Rep. Dennis Kucinich, the ultra-left Ohio Congressman who has a penchant for running for president and not getting anywhere, is in danger of losing his congressional seat, which is based in the Cleveland area but might disappear when redistricting takes place later this year. So Kucinich is exploring the idea of running for Congress from Washington state, where his political views would align with many in that west-coast bastion of liberalism. Kucinich certainly wouldn’t be the first person to go seeking a place from which to run and serve. Bobby Kennedy did it way back in the 1960s, running for, and getting elected to, the U.S. Senate from New York, despite the fact that he was a lifelong resident of Massachusetts. More recently, Hillary Clinton also migrated to New York to run for the Senate. A Texas Congressman named Ed Foreman lost his House seat in the 1960s and then ran successfully from New Mexico.
There’s something we don’t like about that, though it’s certainly legal. The U.S Constitution requires only that people running for Congress “shall, when elected, be an inhabitant of the state for which he shall be chosen.” That’s as easy to get around as one-two-three: go to an area, rent an apartment and run for office. But while it might be legal, it doesn’t seem right. We readily acknowledge that voters often don’t seem to mind people coming into their states to represent them. After all, it worked pretty well for Clinton, didn’t it?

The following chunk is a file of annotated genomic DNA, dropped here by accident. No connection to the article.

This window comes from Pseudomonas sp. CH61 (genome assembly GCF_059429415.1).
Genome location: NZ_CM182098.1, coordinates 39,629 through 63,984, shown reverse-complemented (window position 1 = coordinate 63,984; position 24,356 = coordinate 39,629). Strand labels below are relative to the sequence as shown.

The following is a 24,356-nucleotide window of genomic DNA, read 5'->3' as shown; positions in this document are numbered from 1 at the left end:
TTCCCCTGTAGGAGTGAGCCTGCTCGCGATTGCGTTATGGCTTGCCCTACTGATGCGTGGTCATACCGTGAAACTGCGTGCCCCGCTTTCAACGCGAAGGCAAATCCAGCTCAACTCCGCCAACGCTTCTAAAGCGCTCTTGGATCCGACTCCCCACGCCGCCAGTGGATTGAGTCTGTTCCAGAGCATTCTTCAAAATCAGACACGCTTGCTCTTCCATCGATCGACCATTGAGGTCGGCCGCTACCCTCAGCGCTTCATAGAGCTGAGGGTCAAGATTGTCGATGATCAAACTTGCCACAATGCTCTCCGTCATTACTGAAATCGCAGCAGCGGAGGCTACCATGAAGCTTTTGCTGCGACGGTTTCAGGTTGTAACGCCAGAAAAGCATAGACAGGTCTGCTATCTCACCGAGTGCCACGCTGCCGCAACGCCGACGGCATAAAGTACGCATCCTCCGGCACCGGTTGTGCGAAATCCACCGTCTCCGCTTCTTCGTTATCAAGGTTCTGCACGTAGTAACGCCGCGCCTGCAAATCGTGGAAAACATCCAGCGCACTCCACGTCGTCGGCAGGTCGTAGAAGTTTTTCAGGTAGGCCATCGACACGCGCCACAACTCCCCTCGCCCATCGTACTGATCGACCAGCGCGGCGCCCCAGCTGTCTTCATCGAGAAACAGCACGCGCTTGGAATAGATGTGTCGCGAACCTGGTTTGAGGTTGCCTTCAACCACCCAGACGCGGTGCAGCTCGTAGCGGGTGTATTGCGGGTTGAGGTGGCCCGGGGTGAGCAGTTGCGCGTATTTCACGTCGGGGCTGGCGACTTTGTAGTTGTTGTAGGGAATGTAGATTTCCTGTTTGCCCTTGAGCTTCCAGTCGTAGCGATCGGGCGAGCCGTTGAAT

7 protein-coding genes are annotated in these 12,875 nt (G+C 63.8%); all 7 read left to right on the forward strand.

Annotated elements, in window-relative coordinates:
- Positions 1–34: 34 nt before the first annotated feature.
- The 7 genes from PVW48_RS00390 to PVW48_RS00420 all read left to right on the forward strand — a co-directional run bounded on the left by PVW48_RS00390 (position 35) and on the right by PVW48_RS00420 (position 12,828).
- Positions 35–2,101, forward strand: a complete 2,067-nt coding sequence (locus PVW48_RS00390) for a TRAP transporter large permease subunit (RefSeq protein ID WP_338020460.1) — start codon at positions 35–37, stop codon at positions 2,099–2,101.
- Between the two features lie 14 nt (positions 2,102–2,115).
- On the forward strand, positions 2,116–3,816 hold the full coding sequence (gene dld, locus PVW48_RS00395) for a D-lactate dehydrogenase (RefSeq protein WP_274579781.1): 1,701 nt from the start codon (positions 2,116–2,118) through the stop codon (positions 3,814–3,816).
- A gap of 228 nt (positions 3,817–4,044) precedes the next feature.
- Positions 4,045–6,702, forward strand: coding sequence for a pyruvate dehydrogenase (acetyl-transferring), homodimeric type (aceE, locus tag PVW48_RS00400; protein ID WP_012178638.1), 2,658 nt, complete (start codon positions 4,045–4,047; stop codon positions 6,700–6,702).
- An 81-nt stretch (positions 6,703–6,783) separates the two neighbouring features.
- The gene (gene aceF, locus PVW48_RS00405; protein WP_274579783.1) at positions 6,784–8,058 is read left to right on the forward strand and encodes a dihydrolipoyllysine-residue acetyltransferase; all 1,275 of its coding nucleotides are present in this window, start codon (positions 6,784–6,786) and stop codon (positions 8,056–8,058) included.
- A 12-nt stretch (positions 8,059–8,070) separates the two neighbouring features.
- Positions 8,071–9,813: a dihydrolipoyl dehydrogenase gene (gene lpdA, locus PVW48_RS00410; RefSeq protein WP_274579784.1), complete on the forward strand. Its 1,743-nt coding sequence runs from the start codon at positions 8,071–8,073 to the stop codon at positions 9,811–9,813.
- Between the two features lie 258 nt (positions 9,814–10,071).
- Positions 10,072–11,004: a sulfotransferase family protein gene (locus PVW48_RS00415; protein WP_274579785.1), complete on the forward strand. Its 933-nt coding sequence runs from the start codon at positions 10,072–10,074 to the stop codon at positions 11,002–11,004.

But it seems to us like rank carpet bagging. Kucinich might believe that his views will fly well in the Seattle area, but we recall a statement uttered years ago by former House Speaker Tip O’Neill of Massachusetts: “all politics is local.” It’s impossible for someone to move into a state for the first time and know the issues which concern the people of that state. It is, we think, a bit arrogant. That’s why we hope Kucinich will lose if he runs from anywhere other than his home state, and we would wish the same fate on anyone who picks and chooses an area from which to run.